- Created on Friday, 22 August 2014 by Joanna Silvers, CPT, RYT, CPI
Marathon season is here. On my 5:30am bike ride to work each morning, I see handfuls of runners, snazzy florescent shoes and all, out training for their next race.
On my Friday afternoon walk along the lakefront, I see even more runners, sun-kissed and glowing, hoping to up their per-mile-pace. These runners inspire me.
As a recreational runner myself, I run a max of 8 miles 1-2 times a week. I see these runners who run over 10+ miles, and I am in awe of their mental determination and physical stamina. As an instructor, trainer and coach who works with several marathon/long-distance runners, I see on a day-to-day basis the importance of strength training for these athletes.
Running does build endurance. Is it good for the heart? Absolutely. Can it produce positive effects on the body? Absolutely. However, running also puts a large amount of wear-and-tear on the body: the joints, muscles, bones and connective tissues. It is highly important to strength-train to counteract this physical stress and maintain muscle mass.
As modern day Americans, we live pretty sedentary lives, sitting at our computers day to day, sitting for more hours than we are standing and moving. It is no wonder that running injuries are so common. When we run, our joints (the area where two bones are attached for the purpose of permitting body parts to move) are being compressed. When we are hitting the pavement, the bones that connect in a given joint are being compressed together. When muscles are weak, this compression is intensified and leads to discomfort, inflammation, possible injury and mobility issues. When we strength train, we increase the ability of bones, ligaments, tendons and muscles to withstand the impact of running. This prevents injury and also improves performance, as your body is more stable and strong, and therefore can produce more sustained power.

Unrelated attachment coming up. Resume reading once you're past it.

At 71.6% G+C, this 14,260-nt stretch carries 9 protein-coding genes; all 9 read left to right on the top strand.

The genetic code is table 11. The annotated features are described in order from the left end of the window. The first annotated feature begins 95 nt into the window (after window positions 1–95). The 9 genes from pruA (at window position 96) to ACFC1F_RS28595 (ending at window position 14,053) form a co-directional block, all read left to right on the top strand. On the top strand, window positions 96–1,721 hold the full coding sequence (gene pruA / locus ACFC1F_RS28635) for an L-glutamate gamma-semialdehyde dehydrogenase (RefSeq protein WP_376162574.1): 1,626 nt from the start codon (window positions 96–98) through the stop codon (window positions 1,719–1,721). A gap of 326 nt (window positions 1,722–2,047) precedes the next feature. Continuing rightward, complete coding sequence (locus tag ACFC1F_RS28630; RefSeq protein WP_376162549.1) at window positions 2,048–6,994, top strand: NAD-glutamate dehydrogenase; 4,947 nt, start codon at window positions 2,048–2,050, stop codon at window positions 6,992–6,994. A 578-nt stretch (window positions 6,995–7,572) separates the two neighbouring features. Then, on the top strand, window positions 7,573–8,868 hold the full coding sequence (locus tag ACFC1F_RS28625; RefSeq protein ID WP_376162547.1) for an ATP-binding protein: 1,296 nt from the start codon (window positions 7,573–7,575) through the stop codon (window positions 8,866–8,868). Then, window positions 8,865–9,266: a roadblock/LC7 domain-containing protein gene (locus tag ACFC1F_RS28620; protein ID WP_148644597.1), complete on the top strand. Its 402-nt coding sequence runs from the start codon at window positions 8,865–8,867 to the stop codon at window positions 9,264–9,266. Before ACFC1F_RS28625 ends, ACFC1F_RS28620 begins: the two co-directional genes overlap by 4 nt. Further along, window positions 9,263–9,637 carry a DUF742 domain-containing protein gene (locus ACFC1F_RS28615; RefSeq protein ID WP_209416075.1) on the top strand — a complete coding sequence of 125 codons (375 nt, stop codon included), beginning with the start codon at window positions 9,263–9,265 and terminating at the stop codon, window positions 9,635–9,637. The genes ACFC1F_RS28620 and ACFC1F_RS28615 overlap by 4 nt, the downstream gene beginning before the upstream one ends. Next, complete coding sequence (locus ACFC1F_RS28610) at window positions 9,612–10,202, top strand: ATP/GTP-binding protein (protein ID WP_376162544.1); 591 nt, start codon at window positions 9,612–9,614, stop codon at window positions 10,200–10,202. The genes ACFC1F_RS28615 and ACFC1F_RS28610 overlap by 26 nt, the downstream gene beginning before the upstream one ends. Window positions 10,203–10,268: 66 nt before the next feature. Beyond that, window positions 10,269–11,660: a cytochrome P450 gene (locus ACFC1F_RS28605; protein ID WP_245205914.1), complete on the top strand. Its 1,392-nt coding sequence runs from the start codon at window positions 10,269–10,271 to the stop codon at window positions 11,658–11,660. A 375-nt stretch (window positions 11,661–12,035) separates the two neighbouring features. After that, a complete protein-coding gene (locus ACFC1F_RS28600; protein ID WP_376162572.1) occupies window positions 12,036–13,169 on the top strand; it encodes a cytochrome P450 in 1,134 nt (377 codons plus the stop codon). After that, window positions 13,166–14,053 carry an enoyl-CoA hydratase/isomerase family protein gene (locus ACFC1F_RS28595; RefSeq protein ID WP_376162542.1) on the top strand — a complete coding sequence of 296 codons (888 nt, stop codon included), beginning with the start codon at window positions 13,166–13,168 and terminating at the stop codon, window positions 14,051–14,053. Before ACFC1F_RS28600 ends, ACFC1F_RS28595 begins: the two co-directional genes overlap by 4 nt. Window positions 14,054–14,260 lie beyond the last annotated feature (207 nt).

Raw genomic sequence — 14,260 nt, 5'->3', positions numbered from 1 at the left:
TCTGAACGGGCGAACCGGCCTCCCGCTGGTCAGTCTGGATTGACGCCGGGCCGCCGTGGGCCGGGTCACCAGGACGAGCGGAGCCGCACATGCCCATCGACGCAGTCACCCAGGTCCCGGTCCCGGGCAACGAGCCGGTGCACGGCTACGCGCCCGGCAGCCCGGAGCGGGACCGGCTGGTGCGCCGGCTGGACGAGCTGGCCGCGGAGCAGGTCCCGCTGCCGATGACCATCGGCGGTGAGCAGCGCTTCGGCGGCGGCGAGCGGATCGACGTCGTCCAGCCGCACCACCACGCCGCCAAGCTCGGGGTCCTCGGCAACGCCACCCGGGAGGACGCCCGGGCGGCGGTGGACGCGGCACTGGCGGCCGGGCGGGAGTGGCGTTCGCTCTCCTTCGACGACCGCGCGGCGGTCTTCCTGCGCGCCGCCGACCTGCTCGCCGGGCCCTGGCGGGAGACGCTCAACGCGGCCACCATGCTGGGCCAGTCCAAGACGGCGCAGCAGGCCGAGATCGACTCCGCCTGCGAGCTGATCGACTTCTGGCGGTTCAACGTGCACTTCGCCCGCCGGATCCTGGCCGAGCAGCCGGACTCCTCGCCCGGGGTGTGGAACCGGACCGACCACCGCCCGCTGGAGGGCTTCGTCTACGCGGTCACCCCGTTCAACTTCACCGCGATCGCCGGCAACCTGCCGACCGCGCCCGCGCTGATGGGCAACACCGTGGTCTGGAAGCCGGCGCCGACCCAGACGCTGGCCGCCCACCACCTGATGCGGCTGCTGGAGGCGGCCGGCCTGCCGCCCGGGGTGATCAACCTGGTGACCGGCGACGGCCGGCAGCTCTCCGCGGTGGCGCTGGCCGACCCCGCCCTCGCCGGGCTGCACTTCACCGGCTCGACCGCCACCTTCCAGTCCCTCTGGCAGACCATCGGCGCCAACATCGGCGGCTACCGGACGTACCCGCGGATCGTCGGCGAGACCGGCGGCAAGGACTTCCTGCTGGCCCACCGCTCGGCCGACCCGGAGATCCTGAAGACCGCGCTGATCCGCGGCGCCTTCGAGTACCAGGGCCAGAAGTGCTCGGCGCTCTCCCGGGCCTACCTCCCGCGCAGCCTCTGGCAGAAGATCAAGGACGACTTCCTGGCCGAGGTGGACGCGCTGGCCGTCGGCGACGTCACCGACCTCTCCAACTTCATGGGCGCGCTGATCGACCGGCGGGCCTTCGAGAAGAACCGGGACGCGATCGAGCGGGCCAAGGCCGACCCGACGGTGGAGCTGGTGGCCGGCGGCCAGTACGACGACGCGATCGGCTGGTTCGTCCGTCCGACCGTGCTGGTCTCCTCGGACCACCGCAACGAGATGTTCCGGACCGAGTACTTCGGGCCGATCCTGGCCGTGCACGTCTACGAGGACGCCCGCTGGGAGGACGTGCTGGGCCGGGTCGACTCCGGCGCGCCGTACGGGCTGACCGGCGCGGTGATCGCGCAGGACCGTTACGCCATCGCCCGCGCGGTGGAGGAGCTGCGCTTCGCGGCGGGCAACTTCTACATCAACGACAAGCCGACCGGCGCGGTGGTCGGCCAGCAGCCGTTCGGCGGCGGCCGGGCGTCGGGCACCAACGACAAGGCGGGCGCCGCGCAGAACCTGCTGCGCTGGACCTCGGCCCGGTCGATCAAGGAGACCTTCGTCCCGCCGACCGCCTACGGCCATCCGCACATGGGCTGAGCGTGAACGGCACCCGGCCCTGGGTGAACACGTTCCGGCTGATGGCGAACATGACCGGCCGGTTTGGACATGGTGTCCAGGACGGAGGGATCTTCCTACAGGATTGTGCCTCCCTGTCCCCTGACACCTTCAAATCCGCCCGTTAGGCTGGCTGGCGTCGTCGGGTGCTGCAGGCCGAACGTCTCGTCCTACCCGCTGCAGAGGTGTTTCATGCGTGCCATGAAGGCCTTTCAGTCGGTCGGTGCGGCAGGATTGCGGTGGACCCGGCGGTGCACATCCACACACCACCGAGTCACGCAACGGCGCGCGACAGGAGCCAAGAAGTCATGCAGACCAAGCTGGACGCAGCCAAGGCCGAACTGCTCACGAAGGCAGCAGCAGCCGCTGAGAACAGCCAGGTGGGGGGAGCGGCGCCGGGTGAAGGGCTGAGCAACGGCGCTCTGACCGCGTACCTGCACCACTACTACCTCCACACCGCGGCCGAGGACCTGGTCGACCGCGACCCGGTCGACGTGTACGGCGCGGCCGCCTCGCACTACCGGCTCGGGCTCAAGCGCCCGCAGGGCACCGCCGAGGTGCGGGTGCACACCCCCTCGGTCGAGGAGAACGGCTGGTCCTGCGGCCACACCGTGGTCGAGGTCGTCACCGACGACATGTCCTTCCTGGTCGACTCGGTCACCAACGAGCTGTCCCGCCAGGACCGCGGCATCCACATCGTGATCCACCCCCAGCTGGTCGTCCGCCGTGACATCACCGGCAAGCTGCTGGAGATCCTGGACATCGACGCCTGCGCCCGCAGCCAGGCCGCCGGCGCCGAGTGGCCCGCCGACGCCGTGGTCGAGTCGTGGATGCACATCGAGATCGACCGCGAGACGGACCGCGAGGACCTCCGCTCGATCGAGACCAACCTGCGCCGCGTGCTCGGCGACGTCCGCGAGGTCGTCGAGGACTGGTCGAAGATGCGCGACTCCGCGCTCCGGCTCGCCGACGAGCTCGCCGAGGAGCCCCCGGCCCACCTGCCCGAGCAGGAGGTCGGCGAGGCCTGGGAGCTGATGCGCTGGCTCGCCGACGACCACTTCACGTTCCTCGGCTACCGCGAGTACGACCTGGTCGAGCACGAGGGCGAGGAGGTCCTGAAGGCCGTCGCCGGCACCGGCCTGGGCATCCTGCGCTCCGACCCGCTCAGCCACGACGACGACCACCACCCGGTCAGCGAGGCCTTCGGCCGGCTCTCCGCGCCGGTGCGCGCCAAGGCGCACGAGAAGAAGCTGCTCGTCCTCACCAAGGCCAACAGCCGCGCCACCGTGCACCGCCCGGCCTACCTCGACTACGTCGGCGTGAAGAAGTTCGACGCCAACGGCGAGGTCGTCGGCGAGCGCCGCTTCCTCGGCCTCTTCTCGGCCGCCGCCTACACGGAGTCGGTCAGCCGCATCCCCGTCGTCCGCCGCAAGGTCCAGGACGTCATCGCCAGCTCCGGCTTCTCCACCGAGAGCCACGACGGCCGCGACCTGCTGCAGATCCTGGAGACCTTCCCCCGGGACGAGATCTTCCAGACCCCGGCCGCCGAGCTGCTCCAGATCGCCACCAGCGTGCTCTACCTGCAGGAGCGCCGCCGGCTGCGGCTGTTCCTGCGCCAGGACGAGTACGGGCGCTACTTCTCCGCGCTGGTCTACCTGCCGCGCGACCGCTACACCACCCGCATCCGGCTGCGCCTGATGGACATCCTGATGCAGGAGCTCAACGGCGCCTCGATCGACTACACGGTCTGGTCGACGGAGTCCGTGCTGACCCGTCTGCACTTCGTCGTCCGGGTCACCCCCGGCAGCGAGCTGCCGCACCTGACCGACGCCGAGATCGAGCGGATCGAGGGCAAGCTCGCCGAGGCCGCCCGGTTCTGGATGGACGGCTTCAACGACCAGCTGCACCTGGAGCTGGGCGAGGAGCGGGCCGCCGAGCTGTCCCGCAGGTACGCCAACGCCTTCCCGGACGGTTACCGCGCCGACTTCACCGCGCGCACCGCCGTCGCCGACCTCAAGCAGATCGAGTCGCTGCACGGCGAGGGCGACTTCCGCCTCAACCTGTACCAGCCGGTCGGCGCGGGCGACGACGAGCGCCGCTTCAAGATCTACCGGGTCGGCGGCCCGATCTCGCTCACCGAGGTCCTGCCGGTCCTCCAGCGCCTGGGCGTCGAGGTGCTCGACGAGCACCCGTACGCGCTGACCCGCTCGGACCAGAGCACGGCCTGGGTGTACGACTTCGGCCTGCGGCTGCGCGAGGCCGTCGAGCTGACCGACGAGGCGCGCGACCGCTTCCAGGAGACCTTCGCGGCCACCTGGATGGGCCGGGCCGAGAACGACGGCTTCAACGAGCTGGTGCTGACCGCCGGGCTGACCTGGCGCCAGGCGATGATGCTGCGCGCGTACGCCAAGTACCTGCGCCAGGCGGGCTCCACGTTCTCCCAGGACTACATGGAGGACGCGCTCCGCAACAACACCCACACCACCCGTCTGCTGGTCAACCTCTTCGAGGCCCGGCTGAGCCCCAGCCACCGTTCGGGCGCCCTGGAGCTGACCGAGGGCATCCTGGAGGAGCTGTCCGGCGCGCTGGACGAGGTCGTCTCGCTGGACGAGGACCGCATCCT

Have you ever gone for a run, or ran a race, and felt achy and overly fatigued the hours and days following? I hear this often. "I ran a half marathon this past weekend and my legs feel like they need a long break!" Yep. I've heard it. While recovery time is important, we want to continue to mobilize. We want to remain mobile! What good is conquering a marathon if you can barely move without discomfort for over a week? Strength training improves your physical recovery and also speeds up the process. You will feel rebooted and ready to go much quicker and easily if incorporating strength training into your regular routine. Your muscles, tendons and ligaments, as mentioned before, will be better prepared to support your bones and joints through your run, and will be strong and balanced to bring your body back to balance after. When we physically balance out our bodies, higher impact activities, such as long distance running, produce less physical strain. Less aches, less pain, less discomfort. Faster recovery, faster mile pace, and a stronger-feeling you.
When strength training a distance runner, I suggest working with exercises that target functional movements that we do in real, everyday life. Exercises such as:
These exercises can be performed at home or in the gym. Other beneficial exercises that can be performed anywhere are:
- Pistol Squats
- Side Planks
- Side Leg Lift
- Pilates Clams
This is a short list of many simple exercises that will keep the body strong, stable and in balance.
If strength training is new to you, I suggest beginning with 5 minutes (4-6 exercises) after moderate run days. Build on more strength time slowly over time. On your long run days, eliminate the strength training with added weight and supplement with only body weight and recovery work such as yoga. I advise all runners to implement yoga and mobility work after each run and workout. Yes we want to get faster, yes we want to get stronger, and increasing mobility, stability and flexibility will be a huge part in getting us there.
Remember, improving your race time is not just about running as much as you can beforehand. Scheduling in strength sessions is just as important as your run schedule itself. To be faster, you need to be stronger. To be stronger, you need to be more stable. To be more stable, you need more mobility. To be more mobile, you need a patient mind and a focused attitude.
Feel free to contact me with any questions or for further information on strength training for runners.
Be strong. Be fast. Be free.
Because we all deserve to feel good.